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The Relentless Pursuit of Having Nothing To Do by Anthony Allinson

In June I wrote a post here aimed to start challenging our thinking on how we see this thing we call “Management” especially in the context of Leadership. We seem to spend so much of our time pursuing the questions of Leadership that it feels relatively little time is given to Management. My provocation was the statement that “There is no such thing as Management” but I also wanted to bring in others informed perspectives to create some colour and to challenge apparently dominant narratives. I’ve been delighted by the response and over the coming weeks I’m hosting a series of guest blog posts bringing a range of views and their own challenges.

This first guest post comes from Anthony Allinson. I really enjoy his perspectives on the world which he often shares generously on Twitter at @allinsona and on his own blog Joining The Dots. For me, his writing shows he’s rarely been “looking the wrong way” – far from it in fact!

This post was originally published here but as it kicks off this series so well, we’ve both agreed to republish it here with Anthony’s foreword. I hope you enjoy it!

Foreword

Thanks to David for having me as a guest here.

I tend to think that management is all too real, but that working hard to have nothing to do is not a bad philosophy. It helps you scale and best of all means you can go on holiday and switch it all off, safe in the knowledge that the team have got it covered.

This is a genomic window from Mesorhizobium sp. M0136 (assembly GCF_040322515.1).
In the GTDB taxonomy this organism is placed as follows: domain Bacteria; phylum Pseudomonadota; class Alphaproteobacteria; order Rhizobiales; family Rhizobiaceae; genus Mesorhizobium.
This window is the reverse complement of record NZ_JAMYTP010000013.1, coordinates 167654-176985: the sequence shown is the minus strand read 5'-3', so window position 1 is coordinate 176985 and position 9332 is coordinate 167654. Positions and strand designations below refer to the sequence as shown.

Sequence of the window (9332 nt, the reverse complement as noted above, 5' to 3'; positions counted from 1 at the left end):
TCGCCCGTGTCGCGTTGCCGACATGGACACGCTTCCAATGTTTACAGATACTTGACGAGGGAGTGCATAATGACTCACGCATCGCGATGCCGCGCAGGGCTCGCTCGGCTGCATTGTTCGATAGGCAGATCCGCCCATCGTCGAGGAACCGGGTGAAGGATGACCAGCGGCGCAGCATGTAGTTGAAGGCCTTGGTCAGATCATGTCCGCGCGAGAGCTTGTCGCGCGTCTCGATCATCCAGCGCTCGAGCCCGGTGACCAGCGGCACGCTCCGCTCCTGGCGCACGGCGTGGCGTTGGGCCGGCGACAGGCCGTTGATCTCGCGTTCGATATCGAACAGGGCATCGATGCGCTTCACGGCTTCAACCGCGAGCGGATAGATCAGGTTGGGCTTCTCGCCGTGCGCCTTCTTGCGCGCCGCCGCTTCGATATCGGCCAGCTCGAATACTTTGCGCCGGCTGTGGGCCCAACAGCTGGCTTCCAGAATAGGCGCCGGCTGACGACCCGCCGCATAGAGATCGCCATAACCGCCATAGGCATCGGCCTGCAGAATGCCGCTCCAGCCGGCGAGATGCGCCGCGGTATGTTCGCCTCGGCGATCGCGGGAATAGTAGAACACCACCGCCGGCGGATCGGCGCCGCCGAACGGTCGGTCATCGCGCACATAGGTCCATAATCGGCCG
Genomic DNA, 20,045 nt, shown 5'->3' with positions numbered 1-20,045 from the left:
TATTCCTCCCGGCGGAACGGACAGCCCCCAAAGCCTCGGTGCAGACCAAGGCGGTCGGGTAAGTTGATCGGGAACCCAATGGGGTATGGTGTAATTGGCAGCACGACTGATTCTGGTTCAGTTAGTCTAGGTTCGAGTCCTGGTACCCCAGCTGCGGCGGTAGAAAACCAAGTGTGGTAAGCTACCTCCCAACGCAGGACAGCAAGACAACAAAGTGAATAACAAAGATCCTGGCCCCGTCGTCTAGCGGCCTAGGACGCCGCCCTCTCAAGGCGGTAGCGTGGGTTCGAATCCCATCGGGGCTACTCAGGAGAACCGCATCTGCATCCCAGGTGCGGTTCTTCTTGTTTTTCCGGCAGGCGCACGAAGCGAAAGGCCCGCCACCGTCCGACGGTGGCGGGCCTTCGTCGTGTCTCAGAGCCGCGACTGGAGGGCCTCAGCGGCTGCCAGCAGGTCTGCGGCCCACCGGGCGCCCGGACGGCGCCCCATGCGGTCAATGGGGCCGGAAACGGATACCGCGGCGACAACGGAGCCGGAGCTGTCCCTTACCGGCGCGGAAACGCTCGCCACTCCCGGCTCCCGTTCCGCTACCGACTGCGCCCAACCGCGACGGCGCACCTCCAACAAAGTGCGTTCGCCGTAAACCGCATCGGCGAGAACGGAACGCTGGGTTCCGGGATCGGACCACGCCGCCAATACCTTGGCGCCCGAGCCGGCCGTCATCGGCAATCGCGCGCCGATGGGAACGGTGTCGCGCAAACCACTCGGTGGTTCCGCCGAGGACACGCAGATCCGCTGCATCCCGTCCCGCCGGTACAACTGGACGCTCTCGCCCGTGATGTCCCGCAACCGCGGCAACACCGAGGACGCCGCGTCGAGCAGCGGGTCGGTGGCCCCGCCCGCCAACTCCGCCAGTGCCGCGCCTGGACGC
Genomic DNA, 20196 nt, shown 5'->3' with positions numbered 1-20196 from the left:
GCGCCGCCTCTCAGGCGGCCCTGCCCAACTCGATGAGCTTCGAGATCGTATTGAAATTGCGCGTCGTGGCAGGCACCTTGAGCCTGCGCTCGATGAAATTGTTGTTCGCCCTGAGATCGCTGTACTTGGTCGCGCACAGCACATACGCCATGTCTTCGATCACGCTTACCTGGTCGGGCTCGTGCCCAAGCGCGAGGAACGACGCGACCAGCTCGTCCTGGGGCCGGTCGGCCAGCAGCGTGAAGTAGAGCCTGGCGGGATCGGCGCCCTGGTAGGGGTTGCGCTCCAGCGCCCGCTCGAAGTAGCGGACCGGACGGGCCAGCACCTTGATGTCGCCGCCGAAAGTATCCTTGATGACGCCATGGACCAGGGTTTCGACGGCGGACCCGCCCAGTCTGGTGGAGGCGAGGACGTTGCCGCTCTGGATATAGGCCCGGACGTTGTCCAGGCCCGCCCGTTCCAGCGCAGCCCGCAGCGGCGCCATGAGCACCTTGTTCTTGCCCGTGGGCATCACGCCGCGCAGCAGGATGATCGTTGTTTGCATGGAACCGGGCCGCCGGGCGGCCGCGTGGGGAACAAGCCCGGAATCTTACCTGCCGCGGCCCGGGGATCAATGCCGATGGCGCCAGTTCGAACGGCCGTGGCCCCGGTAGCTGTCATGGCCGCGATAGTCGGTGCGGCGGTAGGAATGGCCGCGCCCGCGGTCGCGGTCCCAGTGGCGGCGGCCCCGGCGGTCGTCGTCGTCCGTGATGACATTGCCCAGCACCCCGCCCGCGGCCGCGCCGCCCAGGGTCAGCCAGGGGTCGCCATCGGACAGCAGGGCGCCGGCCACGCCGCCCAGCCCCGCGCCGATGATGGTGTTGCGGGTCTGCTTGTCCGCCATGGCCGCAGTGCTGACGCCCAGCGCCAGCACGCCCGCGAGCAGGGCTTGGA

I find I have a lot more fun at work if I treat management as the relentless pursuit of having nothing to do, safe in the knowledge that I’ll never get there.

The Relentless Pursuit of Having Nothing To Do

I got involved in a conversation recently about what the point management is and what makes a good manager. That this conversation took place at all was something of a worry. It is one of those stories that will have to wait for a few years so as to protect the guilty.

I asked a few people that I trust for their perspectives on the important skills and character traits of managers. Someone insisted it was, “all about”, some fad or other, which of course it isnt’t.  Another, rightly, gently told me off for making silly lists and pigeon holing people at the expense of variety, my current favourite theme.  She was right, and this was born out in the range of responses. While there was some overlap, each varied considerably.

Anyway, while we can make and debate such lists, I’ve concluded that managers who are always trying to work themselves out of a job, rather than render themselves indespensible are the best ones, at least in rapidly changing environments.

I might even be so bold as to say that good management is the relentless pursuit of having nothing to do, while getting a lot done and getting it done well. A good manager takes this gamble in the certain kowledge that they will probably never get there and that whenever they get close they’ll be given other things to do anyway.

People like that also get to have interesting working lives and make a lot of friends in the process. I know a very few. I’m starting to wonder if the corporate world has forgotten that management is quite important.

About David Goddin

Passionate about People, Performance & Potential. Amongst many other things David Goddin is a consultant, coach, facilitator & mentor with extensive experience of transforming business performance and organisational effectiveness as a Senior Executive in large organisations. As the founder and Managing Director of Change Continuum, David now works with companies and business professionals who want to increase performance, accelerate change & unleash potential.
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